Does your company offer great customer service even in a crisis? If so, what does the service ‘look’ like and how do customers respond? We believe that the most important and critical thing for any company to do would be to apologize. A sincere and heartfelt expression of regret would go a long way in beginning the process of smoothening things out and keeping customers calm. Exhibiting such a demeanour will display the humane side of a business – an acceptance of their shortcomings as people, yet willing to make things right – a trait that is heartily supported by customers and others. The essence of great customer service even in a crisis and under normal circumstances is being able to exceed expectations by putting yourself in the place of the customers. This would mean, not just setting the wrong right, but also going an extra mile to ensure that customers quickly forget the trouble and inconvenience caused by the company. Customers expect that a company would make a complete disclosure of the circumstances that led to the crisis, and how it expects to alleviate the pain, and ensure that similar situations do not arise in the future. Even if the effort does not lead to a complete resolution, customers are sure to perceive and appreciate the endeavours.

The next step for a company, to delivering great customer service even in a crisis is to make promises and stand by them. A company should learn from the tough situations and resolve to make things better for their customers – as anyone running a business would know, it is always prudent to under promise and over deliver, rather than the other way around. Customers do not forget things that interest them – and eventually a company’s lie will be called out by someone, which would place it in an even deeper abyss than before.  The fact is that companies must have a crisis management strategy in place – proactively. No one knows when things may go wrong – and they will – so it is in the best interest of a company to remain prepared to deal with and provide great customer service even in a crisis. The worst part is that customers are even more miffed by a company’s silence / inaction – as compared to the actual annoying situation. They expect a swift and intelligent response from the company to mitigate their ‘pain’ and possible problems. With social media’s instant visibility, it is no longer hard for a company to communicate with their customers – inform them of the crisis and provide updates on what the company is doing about sorting things out. Stay prepared and responsive – watch how customers stand by your company and help it tide over the crisis.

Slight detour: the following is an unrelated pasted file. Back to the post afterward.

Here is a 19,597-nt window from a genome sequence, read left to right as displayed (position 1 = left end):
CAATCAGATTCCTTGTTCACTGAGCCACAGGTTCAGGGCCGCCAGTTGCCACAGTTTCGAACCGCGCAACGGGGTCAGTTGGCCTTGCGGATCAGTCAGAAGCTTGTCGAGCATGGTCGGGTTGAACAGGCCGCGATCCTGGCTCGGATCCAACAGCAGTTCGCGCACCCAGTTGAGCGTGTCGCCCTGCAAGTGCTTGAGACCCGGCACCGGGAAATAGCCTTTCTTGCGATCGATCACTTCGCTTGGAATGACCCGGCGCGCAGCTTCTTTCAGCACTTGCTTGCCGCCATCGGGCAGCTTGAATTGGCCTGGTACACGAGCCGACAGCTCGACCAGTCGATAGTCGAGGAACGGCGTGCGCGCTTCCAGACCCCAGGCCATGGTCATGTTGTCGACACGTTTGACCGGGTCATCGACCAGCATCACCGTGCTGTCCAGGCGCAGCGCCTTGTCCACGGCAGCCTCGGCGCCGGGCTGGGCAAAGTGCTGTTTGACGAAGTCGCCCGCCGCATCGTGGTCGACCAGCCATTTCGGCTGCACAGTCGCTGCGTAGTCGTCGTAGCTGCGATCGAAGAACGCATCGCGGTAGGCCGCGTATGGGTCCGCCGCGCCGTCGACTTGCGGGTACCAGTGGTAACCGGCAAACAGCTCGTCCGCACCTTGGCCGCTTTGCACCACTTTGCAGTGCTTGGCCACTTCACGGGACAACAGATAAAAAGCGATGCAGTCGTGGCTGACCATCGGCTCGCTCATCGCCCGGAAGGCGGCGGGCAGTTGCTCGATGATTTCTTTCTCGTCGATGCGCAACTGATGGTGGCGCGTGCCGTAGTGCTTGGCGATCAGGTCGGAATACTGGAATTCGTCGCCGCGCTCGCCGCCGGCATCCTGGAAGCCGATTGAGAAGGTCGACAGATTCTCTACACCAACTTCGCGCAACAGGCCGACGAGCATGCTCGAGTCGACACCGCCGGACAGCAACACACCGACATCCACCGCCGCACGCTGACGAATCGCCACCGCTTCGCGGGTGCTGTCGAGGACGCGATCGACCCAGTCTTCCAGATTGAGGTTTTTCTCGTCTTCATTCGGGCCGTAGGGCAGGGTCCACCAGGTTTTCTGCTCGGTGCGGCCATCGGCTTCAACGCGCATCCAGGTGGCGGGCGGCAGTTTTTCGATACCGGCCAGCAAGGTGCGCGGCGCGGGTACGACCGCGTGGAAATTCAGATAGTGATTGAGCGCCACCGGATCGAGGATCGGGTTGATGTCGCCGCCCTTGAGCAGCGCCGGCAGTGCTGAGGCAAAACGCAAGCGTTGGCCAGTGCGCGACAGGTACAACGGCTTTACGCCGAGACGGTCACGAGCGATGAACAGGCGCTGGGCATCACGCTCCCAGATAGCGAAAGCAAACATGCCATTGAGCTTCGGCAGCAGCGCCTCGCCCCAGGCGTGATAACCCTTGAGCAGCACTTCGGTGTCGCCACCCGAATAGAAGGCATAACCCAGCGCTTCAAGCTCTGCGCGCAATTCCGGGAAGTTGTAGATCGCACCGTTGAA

On a number of occasions, tough situations come about by negligence. Companies seem to be caught up in expanding their business and acquiring new customers – which is necessary too. However, the self-defeating mistake they make is ignoring their existing customers – often putting the relationship with them on ‘auto-pilot’. During a time of crisis, the company’s existing and long-standing customers are the ones who would support it and be more tolerant of problems – it makes business sense therefore, to make these customers top priority and ensure that they do not feel neglected at any time.

To continue delivering great customer service even in a crisis, it would be great to have some kind of self-service for customers in place. During a difficult time, a dedicated team should consistently update these portals such that customers have current information and know what actions the company is taking to alleviate the problems. This saves time and effort for customers, and reduces the number of panic calls and queries that a company would need to answer – overworking the service staff, which could lead to a breakdown in service.

Both customers and business owners know that the manner in which a company tackles a tough situation would be its essential character. Delivering great customer service even in a crisis would be the company’s redeeming feature and lead existing and potential customers to engage with such a company for a very long time.